My response: I hope so. The dark and depressing magical girls of the Madoka mold are beginning to wear out their welcome.
This is the second installment of the visual history of magical girl anime from SourcererZZ. So far I’m quite impressed by this series.
Only one of the series that he discusses in this installment is readily available. The long-lost and decidedly obscure English dub of the 1982 series Minky Momo showed up mysteriously and without explanation on Amazon Video last year. Unfortunately, it’s packaged as a series of movies, each containing four or five episodes, which Amazon is selling for the exorbitant price of $14.95 a piece. The movies don’t appear to contain the entirety of the series. There are thirteen such movies, so at the current price, that comes out to a whopping $194.35.
Pretty Guardian Sailor Moon: Crystal, Episode 29, “Ripples,” and Episode 30, “Two New Soldiers.” Toei Animation, April 2016. Approx. 48 minutes. Available on Crunchyroll.
I’m going to discuss what is arguably a plot twist, though if you know Sailor Moon at all, or even if you don’t, you’ll easily see it coming. I’m also going to discuss a scene that’s presented as if it’s supposed to be a shocker. So for courtesy’s sake, I’ll give a spoiler warning on this review, though I don’t think I’m actually giving much away. Continue reading “Review: Sailor Moon: Crystal, Season 3 Episodes 3-4”
They should have called it “Magical Girl Tsukasa-kun.”
Nurse Witch Komugi R, directed by Keiichiro Kawaguchi. Written by Kazuyuki Fudeyasu and Momoko Murakami. 2016. 12 episodes. Approx. 276 minutes. Available on Crunchroll.
There is a character in Nurse Witch Komugi R who, as I’ll explain shortly, should have been the central protagonist. She is (I kid you not) a crossdresser/pop idol/magical girl/cat girl/nun. And that right there tells you all you need to know about this show. To sum it up in a word: unfocused. Continue reading “Review: Nurse Witch Komugi R”
Pretty Guardian Sailor Moon: Crystal, Episode 28: “Infinity, 1: Premonition, Second Part.” Toei Animation, April 11, 2016. 24 minutes. Available on Crunchyroll.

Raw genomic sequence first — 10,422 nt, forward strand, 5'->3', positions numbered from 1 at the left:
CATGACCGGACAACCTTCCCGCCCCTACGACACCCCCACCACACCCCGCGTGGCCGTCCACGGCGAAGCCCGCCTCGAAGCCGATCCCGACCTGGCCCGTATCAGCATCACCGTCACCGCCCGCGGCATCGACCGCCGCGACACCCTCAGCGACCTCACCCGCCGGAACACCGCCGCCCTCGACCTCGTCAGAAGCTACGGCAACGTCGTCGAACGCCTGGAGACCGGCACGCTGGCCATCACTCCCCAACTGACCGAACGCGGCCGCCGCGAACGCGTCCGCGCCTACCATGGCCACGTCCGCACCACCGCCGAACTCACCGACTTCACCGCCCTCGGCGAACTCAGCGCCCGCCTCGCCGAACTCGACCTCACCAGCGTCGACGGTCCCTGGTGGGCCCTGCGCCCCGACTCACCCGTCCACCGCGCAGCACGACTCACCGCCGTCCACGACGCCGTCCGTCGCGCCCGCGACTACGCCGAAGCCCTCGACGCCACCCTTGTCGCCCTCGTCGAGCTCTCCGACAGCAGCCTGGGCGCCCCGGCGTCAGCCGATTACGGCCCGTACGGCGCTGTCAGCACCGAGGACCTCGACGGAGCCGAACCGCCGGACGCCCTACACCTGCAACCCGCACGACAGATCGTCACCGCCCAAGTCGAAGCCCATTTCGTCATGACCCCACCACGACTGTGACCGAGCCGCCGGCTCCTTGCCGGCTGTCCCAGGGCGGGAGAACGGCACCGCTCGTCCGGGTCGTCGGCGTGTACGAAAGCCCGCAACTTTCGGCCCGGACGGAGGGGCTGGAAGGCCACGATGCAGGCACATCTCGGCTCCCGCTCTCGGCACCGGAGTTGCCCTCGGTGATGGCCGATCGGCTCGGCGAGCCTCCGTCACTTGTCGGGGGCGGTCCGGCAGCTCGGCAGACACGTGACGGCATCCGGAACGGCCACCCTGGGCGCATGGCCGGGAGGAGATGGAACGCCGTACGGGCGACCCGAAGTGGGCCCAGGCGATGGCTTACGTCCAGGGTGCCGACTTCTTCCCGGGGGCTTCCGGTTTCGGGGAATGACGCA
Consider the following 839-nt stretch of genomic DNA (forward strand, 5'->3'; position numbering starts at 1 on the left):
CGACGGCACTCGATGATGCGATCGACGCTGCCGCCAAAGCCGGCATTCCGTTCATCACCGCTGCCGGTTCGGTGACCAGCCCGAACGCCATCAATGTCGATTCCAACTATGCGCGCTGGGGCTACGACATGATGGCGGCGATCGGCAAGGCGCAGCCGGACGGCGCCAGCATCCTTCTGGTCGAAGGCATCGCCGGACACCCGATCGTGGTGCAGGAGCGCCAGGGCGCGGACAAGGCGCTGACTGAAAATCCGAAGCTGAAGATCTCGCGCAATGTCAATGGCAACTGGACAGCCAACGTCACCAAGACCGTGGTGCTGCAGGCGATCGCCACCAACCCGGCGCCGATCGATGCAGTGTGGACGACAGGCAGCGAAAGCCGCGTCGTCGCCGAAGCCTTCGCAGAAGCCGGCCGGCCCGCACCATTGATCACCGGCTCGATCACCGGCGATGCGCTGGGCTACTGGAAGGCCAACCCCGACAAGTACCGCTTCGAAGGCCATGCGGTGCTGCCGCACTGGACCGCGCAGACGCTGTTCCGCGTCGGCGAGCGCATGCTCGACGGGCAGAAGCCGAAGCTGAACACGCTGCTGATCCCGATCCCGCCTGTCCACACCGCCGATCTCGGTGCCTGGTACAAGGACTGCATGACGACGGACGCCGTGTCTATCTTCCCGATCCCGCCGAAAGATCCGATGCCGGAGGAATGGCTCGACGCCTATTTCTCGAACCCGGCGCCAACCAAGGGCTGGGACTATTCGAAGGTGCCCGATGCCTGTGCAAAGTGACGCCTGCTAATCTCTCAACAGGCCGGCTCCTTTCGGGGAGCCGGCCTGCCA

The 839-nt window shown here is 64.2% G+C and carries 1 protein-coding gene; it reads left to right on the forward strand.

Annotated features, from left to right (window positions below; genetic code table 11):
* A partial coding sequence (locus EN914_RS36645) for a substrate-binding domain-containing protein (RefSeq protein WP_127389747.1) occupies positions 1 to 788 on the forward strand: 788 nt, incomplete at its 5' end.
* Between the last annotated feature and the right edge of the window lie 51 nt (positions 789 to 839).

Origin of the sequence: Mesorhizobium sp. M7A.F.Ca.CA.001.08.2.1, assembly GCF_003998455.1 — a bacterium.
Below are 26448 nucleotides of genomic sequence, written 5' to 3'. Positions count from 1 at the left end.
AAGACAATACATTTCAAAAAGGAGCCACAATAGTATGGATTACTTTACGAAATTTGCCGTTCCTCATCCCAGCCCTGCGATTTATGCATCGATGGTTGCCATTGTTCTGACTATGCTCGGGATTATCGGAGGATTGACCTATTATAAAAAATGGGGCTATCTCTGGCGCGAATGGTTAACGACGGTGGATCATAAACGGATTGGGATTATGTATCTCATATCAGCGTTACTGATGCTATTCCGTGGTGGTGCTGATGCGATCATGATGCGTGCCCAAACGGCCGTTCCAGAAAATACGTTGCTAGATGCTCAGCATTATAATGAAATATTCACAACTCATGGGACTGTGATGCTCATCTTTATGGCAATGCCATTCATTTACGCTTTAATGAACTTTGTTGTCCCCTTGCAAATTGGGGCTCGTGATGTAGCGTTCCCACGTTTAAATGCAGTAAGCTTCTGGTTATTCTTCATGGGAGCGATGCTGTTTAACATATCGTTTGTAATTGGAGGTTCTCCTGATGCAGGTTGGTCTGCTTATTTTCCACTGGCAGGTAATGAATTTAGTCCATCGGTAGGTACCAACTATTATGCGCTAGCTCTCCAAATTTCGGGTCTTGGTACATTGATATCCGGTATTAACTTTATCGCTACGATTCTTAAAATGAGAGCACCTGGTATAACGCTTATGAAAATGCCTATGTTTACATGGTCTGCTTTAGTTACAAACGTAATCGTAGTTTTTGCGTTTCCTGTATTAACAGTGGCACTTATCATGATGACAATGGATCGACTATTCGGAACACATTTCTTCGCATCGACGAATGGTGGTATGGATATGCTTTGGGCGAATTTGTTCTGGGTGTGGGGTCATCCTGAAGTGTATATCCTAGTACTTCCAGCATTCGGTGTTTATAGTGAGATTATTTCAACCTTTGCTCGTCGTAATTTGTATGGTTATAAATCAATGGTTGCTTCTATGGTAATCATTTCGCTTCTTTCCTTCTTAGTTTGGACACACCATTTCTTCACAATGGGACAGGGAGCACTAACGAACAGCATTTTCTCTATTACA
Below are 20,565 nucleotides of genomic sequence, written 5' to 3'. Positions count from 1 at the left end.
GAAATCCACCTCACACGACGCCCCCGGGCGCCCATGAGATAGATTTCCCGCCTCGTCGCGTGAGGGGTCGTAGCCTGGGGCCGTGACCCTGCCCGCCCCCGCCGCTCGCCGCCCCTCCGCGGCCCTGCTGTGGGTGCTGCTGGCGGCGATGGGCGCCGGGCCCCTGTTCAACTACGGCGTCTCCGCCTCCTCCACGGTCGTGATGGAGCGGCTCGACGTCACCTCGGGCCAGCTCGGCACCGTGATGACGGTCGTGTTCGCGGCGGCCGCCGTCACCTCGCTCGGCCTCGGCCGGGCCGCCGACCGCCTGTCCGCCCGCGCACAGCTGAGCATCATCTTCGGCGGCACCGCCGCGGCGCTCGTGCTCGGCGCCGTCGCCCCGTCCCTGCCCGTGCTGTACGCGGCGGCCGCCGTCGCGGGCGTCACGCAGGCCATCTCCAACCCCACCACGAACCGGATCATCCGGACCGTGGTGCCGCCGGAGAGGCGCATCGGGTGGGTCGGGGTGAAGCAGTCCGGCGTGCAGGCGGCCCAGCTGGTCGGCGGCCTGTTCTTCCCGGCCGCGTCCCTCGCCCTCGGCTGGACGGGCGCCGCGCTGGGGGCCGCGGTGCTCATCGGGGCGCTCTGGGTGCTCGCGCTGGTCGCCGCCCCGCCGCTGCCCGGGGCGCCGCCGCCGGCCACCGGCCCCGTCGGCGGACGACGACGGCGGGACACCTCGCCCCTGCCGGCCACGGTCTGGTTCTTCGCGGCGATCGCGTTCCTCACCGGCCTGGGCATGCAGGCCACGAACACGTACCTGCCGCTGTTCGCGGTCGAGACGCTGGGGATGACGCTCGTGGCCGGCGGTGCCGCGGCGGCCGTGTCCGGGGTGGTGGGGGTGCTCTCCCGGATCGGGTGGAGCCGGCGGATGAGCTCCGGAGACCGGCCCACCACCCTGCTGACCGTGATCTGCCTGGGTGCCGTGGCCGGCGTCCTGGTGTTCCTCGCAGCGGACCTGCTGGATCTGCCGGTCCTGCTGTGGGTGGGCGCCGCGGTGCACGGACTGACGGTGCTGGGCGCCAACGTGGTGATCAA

In spite of myself, I’m impressed by what I’m seeing in this third season of Sailor Moon: Crystal. Somebody must have thrown money at it.
Oddly, it’s almost as if someone working on the project read my last post between that episode and this one. That didn’t happen, obviously, but it feels as if it did, because I see a lot of changes addressing my criticisms. All of a sudden, Sailor Moon makes the kind of cartoonish faces she used to make in the old days:
The humor still plods, but there is an obvious attempt to make it snappier. It’s not sharp, but it’s certainly within the range of acceptable. The episode also shows evidence that the English translator looked up the Kodansha Comics release of Sailor Moon since the last episode, since “reversion” (the name for the monsters) has been changed to “atavism.” The word “Hoste,” which the comic uses for what the villains are trying to steal from people (souls, basically), also shows up. That too is from the comic, where the translator goes to some length in an endnote to justify it.
This episode finishes off the first chapter from the “Infinity” arc of the manga. The episode focuses, as much of the series will from this point forward, on Chibi-Usa, also known as Sailor Chibi Moon, the little pink-haired girl. The excuse for her existence is that she’s Sailor Moon’s daughter who traveled back in time from the future, but in practical terms she is, as her name implies, Sailor Moon’s Mini-Me. She’s also Sailor Moon’s Minmay, a divisive character on whom many fans have a hate-crush. I don’t find her particularly obnoxious myself, but she does have a tendency to take over everything even though she’s better suited to a role as sidekick or mascot. In fact, the next arc after “Infinity” will be all about her … her and her magical pony boyfriend.
The villainous organizations whom the sailor guardians battle tend to be similarly structured. At the top is the final boss, usually some sort of chthonic monstrosity from beyond space and time, and under the final boss is a lieutenant, and under the lieutenant is a group of level bosses. Under them is an army of faceless mooks. The villains this time are called the Death Busters. Their master is some sort of formless monster called Pharaoh 90, whose lieutenant is Mistress 9. The level bosses are the Witches 5. Don’t ask me to explain the numbers because I can’t. They come from another star system and have apparently arrived on Earth to snack on human souls, or something like that (I admit I couldn’t quite get a handle on their motives when I read the comic). Complicating matters are a mad scientist, his sickly daughter, a couple of teenage celebrities with ambiguous motives, and mysterious dreams prophesying three talismans that will lead to destruction.
Also, there are the “atavisms,” which are black globs that latch onto people or animals and turn them into rampaging monsters. Those are the faceless mooks.
In this episode, Sailor Moon uses her transformation pen to go undercover to investigate the Mugen Academy, a ridiculously posh private school where the atavisms appear to be coming from.